The euro and lines of retreat
It is instructive to look back over the past few months. Time and again I, like others, have reported that a deal has been reached to help Greece. Within days the much-touted agreement fails to hold the line and the eurozone leaders fall back, looking for another place to make their stand. Only a few weeks ago we were trumpeting a 40bn euro bail-out. Within days that had become a 110bn-euro rescue.
When the details were announced last week-end, along with Greek austerity moves, it appeared that the immediate crisis was over. But within days the eurozone countries were looking for a new line of defence. The Australian Prime Minister Kevin Rudd said "markets have judged those arrangements to be inadequate". So in less than seven days the largest sovereign bail-out in financial history is being openly questioned.
One obvious observation is that events and financial markets have driven these events; politicians have only reacted to them. Europe's leaders have not been able to get ahead of the story. They have been playing catch-up. And you can sense their frustration in their rage towards the financial markets.
As always there is speculation, but are there are reasons for the markets to be sceptical.
They cannot see how an economy like Greece, that is contracting by 4% this year and will contract further next year, will find the growth to either reduce its debt or pay back the loans from the IMF and the EU. And the expected shrinking of the economy does not take into account the deflationary impact of the austerity measures.
Peter Boone and Simon Johnson, two economists, have pointed out in their blog printed in the International Herald Tribune that "since most Greek debt is held abroad, roughly 80% of the budget savings the Greek government makes go straight to Germans, the French and other foreign debt holders (mostly banks)." Put at its simplest, many economists cannot see how Greece will find the growth to reduce its debts.
So the markets believe that sooner or later the problem will surface again; Greece will either be bankrupt or have to restructure its debt. That is the calculation.
I spoke yesterday in Athens to the Greek Culture Minister, Pavlos Yeroulanos. He stressed to me the importance of the measures not just to reduce the budget but to transform the Greek economy. In his view they were as important as the savings and cuts. Some have described this part as the "cultural revolution". It is surely right that the Greek economy has to be made competitive but the changes, even if they are implemented, will not happen overnight.
And if Greece cannot escape its debts investors will fear the same might occur in Spain or Portugal, which is why the cost of servicing their deficits has been rising there. No European leader has addressed what actually would happen if those countries needed rescuing. Who would provide the funds? Some eurozone countries have struggled to help Greece.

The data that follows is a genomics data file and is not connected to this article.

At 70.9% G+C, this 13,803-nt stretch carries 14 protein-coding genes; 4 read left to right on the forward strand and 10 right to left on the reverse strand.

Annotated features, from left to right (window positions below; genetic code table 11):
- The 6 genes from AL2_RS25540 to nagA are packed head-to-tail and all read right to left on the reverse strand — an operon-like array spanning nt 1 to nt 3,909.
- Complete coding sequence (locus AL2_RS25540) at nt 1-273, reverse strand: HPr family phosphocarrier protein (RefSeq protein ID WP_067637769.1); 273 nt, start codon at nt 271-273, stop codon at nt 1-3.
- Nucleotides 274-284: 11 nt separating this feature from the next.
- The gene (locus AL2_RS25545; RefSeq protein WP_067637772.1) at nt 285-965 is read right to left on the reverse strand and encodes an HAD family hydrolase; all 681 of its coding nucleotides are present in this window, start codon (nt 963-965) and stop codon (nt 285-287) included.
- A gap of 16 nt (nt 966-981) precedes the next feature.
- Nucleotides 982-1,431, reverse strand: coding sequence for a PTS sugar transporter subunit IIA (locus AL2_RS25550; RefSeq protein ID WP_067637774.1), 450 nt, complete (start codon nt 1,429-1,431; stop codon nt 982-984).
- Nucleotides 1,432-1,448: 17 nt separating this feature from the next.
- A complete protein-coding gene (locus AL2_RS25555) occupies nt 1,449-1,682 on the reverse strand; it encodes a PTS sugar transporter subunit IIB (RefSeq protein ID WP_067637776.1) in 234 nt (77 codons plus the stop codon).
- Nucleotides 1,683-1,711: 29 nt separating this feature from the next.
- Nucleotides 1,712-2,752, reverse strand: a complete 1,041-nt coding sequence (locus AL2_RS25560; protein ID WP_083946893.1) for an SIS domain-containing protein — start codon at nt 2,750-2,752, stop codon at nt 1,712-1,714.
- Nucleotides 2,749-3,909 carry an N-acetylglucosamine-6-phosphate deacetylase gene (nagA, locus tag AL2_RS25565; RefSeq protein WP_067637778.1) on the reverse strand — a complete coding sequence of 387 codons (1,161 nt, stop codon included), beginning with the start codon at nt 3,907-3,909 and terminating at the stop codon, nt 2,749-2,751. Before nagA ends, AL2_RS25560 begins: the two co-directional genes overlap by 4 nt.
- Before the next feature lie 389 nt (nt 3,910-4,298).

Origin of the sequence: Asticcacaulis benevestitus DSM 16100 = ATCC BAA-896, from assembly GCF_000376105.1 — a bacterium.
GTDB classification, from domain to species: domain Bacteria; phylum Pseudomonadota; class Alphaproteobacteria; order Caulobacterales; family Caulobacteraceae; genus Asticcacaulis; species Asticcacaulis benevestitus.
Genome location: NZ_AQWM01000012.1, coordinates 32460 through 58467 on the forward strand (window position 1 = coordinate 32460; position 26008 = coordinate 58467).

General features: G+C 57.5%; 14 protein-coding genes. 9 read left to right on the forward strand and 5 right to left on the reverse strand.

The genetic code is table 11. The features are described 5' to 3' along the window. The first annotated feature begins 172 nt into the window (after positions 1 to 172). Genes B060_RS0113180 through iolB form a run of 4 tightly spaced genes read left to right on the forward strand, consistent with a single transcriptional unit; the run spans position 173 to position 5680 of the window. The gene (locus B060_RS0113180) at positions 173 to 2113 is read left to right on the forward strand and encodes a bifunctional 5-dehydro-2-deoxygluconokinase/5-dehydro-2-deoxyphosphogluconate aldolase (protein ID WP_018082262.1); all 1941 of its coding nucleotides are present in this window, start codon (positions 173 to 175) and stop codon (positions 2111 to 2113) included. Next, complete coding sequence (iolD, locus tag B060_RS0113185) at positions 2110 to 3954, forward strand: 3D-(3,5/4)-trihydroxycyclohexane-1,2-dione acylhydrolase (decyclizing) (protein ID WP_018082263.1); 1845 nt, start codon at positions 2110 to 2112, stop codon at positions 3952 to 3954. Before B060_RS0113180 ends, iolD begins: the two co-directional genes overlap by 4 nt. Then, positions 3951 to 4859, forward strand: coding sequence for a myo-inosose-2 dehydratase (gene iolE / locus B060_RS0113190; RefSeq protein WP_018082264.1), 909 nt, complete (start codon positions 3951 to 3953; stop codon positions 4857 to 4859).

Some leading economists are expressing doubts that the eurozone will continue. The Nobel laureate Joseph Stiglitz said "the very survival of the euro is at stake". And the US economist Nouriel Roubini warned that the eurozone could "break up".
The core of the problem is not just debt; it is that some countries just cannot compete with other eurozone countries, let alone internationally.
In Portugal the government has been candid about its problems. It talks about competitiveness. Productivity is weak and the government is set on making the economy more flexible. None of this will be easy. Reducing debt often involves dismantling social programmes that people depend on. The Portuguese government wants to reduce some unemployment benefits. The unions won't have it. The Spanish, too, seem reluctant to embrace radical cuts and a wholesale reform of the economy.
Europe's leaders are groping for solutions. How can eurozone countries inhabit a monetary union together when they are so different? For instance, industrial production in Germany rose an impressive 4% in March, while Spain is just emerging from recession.
It may prove easier to police the eurozone in the future. The French and Germans are searching for a mechanism to keep the public finances of each member of the eurozone in check. There is likely to be a new "robust framework" for policing public financing. Statistical reporting is to be improved. There is talk of sanctions for those who break the rules. Financial assistance could be stopped, although the problem with sanctions is that they could damage further a weak economy. Slovakia and Slovenia favour expulsion as the ultimate sanction.
As the markets fluctuate the biggest challenge for Europe's leaders is to kick-start the European economy, to return to a sustainable level of growth. Everything depends on that. The German Finance Minister, Wolfgang Schaeuble, said: "the European project is not much supported by the public. We have to convince people that European unification is in the interests of Europe. I am very worried about Euroscepticism." For the voters out there, bewildered by the storm battering the euro, my guess is that what they will judge Europe by is delivery, not dreams.